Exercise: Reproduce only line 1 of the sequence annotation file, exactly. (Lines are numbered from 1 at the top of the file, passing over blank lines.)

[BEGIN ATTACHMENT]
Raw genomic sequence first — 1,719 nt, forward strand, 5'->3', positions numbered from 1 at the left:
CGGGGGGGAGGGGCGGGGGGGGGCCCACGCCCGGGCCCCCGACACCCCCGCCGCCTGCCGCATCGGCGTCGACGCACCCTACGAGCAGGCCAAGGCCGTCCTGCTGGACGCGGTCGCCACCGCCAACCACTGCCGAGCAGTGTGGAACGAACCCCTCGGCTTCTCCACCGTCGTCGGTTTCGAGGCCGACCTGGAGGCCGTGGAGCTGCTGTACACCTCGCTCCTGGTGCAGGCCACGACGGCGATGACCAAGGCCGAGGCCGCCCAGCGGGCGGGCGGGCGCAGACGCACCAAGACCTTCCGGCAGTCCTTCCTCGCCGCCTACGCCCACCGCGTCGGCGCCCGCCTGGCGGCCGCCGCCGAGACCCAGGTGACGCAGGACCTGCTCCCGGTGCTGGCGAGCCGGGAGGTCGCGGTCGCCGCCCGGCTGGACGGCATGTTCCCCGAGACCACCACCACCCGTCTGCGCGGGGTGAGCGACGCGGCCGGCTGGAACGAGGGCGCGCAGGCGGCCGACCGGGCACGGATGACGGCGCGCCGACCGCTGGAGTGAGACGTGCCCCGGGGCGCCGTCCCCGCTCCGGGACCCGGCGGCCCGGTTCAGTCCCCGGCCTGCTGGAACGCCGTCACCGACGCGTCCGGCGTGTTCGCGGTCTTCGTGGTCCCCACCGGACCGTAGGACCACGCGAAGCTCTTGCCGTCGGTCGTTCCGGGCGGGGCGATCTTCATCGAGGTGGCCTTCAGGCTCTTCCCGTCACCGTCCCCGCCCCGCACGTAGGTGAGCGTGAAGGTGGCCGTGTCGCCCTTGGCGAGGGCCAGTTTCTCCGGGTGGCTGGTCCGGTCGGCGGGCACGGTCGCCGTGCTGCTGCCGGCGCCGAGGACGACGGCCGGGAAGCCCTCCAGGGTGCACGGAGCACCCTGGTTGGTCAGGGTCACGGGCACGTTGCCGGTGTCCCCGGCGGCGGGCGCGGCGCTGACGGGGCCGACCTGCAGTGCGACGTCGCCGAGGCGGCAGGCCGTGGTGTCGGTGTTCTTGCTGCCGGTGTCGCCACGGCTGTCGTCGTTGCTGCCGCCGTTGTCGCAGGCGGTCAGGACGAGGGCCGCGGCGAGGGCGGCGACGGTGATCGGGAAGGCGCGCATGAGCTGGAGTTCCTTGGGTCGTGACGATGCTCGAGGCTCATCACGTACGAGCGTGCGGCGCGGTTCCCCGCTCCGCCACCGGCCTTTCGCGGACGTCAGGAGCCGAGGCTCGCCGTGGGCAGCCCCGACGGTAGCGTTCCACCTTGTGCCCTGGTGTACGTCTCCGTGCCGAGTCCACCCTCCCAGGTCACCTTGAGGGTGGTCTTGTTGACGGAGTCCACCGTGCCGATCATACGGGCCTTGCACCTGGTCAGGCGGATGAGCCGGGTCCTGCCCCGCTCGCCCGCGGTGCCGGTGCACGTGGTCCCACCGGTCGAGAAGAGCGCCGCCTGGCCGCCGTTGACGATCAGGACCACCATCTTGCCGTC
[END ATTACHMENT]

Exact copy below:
Raw genomic sequence first — 1,719 nt, forward strand, 5'->3', positions numbered from 1 at the left: